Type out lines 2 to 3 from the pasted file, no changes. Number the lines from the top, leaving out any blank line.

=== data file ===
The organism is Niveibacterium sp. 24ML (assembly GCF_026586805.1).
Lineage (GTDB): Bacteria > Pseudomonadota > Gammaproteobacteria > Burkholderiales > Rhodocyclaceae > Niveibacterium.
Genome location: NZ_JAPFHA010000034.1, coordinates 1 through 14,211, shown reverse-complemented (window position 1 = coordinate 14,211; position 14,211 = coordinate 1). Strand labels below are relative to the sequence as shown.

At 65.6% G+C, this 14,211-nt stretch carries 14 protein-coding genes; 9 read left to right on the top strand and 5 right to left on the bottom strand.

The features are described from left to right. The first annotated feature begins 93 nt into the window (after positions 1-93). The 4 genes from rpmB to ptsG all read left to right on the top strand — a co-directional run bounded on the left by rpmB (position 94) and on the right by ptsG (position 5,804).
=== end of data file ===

Lineage (GTDB): Bacteria > Pseudomonadota > Gammaproteobacteria > Burkholderiales > Rhodocyclaceae > Niveibacterium.
Genome location: NZ_JAPFHA010000034.1, coordinates 1 through 14,211, shown reverse-complemented (window position 1 = coordinate 14,211; position 14,211 = coordinate 1). Strand labels below are relative to the sequence as shown.